COLUMBIA, SC (WIS) - Long term fixes to make Millwood Avenue near downtown Columbia safer will have to wait, as the South Carolina Department of Transportation seeks funding to make it safer for both pedestrians and drivers.
According to SCDOT data, three people have been hit and killed in the last four years on Millwood Avenue and more than 150 car crashes took place between 2015 and 2018.
Last week, SCDOT released its findings of a two-month long study into safety concerns on the busy street. With more than 22,000 cars traveling the roadway every day, SCDOT says cameras installed near the intersection of Millwood Avenue and House Street revealed several close calls between pedestrians and vehicles.
The findings prompted the department to suggest several long term and short term solutions. On Tuesday, the findings were presented to the Richland County Transportation Committee. Its members are appointed by state representatives within the county. However, the committee decided not to vote on whether to approve funding for the project, instead of asking for more stakeholders, including other local government agencies, to step forward to help with the cost.
“Try to look to see if the city will pitch in, SCDOT will pitch in and then we’d pitch in that would make it a lot easier to get it done,” committee chairman James Brown said. “So if the others step up to the plate and will contribute to the project then that’s a possibility.”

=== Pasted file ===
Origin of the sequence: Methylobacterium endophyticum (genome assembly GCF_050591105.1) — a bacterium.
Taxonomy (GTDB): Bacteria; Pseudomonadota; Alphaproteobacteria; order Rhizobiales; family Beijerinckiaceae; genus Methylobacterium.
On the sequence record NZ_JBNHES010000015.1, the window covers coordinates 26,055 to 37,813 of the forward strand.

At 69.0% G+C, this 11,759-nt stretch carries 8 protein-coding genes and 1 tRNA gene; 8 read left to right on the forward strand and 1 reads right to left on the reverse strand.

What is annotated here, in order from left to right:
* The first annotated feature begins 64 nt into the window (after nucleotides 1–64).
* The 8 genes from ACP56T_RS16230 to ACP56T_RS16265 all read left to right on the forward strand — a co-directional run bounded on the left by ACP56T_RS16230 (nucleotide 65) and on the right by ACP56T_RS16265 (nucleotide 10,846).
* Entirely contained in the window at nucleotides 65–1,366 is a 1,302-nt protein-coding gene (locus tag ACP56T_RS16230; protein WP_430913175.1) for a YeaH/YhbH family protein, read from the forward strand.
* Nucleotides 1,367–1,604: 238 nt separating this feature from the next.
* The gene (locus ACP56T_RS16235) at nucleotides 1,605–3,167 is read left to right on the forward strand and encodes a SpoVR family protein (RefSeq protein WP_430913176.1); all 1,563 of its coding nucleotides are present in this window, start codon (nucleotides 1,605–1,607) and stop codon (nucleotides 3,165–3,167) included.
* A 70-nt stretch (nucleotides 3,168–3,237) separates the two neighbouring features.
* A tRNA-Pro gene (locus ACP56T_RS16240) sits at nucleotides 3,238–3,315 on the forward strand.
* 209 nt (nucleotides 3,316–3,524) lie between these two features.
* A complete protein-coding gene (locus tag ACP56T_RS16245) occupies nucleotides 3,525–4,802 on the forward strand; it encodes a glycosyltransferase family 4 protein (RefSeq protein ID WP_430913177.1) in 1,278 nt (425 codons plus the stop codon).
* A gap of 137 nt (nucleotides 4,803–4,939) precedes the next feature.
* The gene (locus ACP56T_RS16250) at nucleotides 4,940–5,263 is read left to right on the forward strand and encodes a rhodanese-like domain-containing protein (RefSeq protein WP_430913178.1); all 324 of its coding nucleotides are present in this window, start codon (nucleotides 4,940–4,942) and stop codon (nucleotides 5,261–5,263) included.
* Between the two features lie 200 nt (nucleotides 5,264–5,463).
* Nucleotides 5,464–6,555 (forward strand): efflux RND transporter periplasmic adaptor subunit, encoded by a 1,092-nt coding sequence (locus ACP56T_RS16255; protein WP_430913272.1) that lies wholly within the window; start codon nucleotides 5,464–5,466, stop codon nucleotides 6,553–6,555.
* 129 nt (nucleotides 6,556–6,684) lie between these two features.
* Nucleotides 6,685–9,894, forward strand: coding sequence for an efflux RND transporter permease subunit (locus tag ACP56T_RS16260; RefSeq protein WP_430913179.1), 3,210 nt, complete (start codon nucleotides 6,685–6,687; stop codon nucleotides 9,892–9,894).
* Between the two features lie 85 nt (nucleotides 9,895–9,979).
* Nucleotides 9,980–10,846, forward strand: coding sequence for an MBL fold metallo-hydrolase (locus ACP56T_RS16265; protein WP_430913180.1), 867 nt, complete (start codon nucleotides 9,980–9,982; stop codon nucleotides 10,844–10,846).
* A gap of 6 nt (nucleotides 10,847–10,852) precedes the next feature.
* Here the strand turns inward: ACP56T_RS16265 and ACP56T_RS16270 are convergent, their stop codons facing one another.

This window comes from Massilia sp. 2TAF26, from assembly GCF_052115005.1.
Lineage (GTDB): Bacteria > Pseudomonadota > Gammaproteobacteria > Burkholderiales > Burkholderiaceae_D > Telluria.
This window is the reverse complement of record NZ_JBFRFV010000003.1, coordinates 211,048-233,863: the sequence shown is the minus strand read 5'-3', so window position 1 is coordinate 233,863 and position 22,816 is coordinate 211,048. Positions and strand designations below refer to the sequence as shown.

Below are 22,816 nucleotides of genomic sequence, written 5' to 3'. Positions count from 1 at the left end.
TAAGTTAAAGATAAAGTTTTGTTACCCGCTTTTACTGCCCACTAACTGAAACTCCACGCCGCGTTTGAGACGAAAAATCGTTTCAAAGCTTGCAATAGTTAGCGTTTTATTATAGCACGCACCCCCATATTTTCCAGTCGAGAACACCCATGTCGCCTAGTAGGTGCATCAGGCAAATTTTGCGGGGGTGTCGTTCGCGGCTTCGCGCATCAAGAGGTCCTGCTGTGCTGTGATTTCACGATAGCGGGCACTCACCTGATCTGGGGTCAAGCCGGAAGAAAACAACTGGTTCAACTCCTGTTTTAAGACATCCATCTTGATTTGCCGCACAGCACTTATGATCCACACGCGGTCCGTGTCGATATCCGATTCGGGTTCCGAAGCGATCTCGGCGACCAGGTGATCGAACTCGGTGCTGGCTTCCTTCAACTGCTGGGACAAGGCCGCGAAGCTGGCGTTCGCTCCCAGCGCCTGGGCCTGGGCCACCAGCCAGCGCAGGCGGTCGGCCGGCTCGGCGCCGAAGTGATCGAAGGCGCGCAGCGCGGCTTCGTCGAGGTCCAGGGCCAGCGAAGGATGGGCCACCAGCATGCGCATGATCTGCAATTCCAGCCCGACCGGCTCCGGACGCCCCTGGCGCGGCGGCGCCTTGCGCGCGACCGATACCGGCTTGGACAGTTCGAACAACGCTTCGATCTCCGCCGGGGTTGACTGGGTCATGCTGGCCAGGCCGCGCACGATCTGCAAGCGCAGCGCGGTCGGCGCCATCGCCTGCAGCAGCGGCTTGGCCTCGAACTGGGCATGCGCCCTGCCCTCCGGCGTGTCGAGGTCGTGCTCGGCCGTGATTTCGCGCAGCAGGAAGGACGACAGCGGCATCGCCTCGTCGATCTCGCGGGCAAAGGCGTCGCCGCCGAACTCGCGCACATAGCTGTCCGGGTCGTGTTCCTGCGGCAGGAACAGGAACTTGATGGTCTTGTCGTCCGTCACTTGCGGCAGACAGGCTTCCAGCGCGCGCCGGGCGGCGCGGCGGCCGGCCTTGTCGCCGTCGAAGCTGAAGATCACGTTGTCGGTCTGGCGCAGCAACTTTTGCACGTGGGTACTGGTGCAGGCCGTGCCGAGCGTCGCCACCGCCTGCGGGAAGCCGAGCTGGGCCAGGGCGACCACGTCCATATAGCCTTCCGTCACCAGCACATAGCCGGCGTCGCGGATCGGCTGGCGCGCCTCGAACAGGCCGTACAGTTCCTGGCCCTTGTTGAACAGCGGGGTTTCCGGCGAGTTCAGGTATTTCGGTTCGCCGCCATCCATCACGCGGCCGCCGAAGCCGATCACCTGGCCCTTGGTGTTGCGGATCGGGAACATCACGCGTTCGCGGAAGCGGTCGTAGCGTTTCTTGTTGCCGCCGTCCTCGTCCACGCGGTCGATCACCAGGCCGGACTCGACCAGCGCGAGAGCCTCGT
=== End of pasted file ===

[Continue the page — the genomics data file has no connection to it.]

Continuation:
Roger Sears, a committee member, proposed a motion that would secure $500,000 in CTC funding to help get the long term solutions in motion. When that motion failed, he proposed $250,000 in committee funding, which also failed to get a second.
“We want to make sure we’re providing pedestrians a safe option at which point, if they choose to utilize that safe option is not something we have a lot of control over,” Lori Campbell with SCDOT said.
Amy Johnson Ely, the director of Palmetto Cycling Coalition, said she is fearful to ride her bike on Millwood Avenue.
“There are too many cars and they’re driving too fast,” she said.
She commends the DOT’s work to provide safety solutions to the corridor but said public safety should not be a political issue.
“I hope those short term fixes become part of the long term landscape because they’re very good,” she said.
Representative Seth Rose (D-Richland) has been instrumental in the original SCDOT study and said other funding sources exist for the short term solutions, but more needs to be done locally.
“We watched footage of small children being nearly hit by cars trying to cross this intersection, something has to give and we need to do something,” Rose said.
Both Rep. Rose and Campbell said the short term fixes, such as pedestrian islands and hawk signal beacons are feasible and work to implement those measures could begin in the near future. Millwood Avenue is slated to be repaved by the department in four years, which without adequate funding, could prove the same timetable for the proposed long term solutions.